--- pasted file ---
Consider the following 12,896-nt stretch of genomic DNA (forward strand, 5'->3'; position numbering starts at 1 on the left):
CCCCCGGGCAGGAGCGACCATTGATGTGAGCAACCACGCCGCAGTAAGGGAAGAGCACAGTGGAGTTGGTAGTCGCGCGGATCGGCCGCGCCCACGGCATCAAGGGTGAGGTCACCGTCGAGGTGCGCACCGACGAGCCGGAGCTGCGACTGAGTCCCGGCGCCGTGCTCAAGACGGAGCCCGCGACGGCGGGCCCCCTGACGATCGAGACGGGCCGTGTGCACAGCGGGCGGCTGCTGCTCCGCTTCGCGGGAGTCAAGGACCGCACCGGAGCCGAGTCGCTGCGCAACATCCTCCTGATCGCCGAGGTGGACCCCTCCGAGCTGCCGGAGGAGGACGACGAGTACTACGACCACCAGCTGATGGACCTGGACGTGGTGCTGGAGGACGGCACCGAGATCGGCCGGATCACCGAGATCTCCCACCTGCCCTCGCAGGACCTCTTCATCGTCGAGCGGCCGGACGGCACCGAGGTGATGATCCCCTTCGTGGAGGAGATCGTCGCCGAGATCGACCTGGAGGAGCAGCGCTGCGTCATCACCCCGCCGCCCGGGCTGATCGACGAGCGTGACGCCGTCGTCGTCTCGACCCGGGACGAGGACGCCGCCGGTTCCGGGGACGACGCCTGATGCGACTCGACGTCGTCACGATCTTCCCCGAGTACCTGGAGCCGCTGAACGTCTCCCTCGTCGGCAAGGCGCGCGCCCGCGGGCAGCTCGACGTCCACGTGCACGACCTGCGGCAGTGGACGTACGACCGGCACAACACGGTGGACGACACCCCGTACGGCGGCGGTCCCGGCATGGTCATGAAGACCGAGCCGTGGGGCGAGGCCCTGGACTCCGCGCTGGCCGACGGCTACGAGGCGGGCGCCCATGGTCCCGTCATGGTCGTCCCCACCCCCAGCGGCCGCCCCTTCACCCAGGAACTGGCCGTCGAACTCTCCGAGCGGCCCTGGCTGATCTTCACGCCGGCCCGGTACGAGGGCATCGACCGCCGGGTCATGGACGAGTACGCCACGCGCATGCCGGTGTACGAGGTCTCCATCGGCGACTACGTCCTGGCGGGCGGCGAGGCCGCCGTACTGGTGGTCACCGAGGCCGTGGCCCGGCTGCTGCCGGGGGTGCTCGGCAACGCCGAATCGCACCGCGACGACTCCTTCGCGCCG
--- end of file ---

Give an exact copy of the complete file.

Consider the following 12,896-nt stretch of genomic DNA (forward strand, 5'->3'; position numbering starts at 1 on the left):
CCCCCGGGCAGGAGCGACCATTGATGTGAGCAACCACGCCGCAGTAAGGGAAGAGCACAGTGGAGTTGGTAGTCGCGCGGATCGGCCGCGCCCACGGCATCAAGGGTGAGGTCACCGTCGAGGTGCGCACCGACGAGCCGGAGCTGCGACTGAGTCCCGGCGCCGTGCTCAAGACGGAGCCCGCGACGGCGGGCCCCCTGACGATCGAGACGGGCCGTGTGCACAGCGGGCGGCTGCTGCTCCGCTTCGCGGGAGTCAAGGACCGCACCGGAGCCGAGTCGCTGCGCAACATCCTCCTGATCGCCGAGGTGGACCCCTCCGAGCTGCCGGAGGAGGACGACGAGTACTACGACCACCAGCTGATGGACCTGGACGTGGTGCTGGAGGACGGCACCGAGATCGGCCGGATCACCGAGATCTCCCACCTGCCCTCGCAGGACCTCTTCATCGTCGAGCGGCCGGACGGCACCGAGGTGATGATCCCCTTCGTGGAGGAGATCGTCGCCGAGATCGACCTGGAGGAGCAGCGCTGCGTCATCACCCCGCCGCCCGGGCTGATCGACGAGCGTGACGCCGTCGTCGTCTCGACCCGGGACGAGGACGCCGCCGGTTCCGGGGACGACGCCTGATGCGACTCGACGTCGTCACGATCTTCCCCGAGTACCTGGAGCCGCTGAACGTCTCCCTCGTCGGCAAGGCGCGCGCCCGCGGGCAGCTCGACGTCCACGTGCACGACCTGCGGCAGTGGACGTACGACCGGCACAACACGGTGGACGACACCCCGTACGGCGGCGGTCCCGGCATGGTCATGAAGACCGAGCCGTGGGGCGAGGCCCTGGACTCCGCGCTGGCCGACGGCTACGAGGCGGGCGCCCATGGTCCCGTCATGGTCGTCCCCACCCCCAGCGGCCGCCCCTTCACCCAGGAACTGGCCGTCGAACTCTCCGAGCGGCCCTGGCTGATCTTCACGCCGGCCCGGTACGAGGGCATCGACCGCCGGGTCATGGACGAGTACGCCACGCGCATGCCGGTGTACGAGGTCTCCATCGGCGACTACGTCCTGGCGGGCGGCGAGGCCGCCGTACTGGTGGTCACCGAGGCCGTGGCCCGGCTGCTGCCGGGGGTGCTCGGCAACGCCGAATCGCACCGCGACGACTCCTTCGCGCCG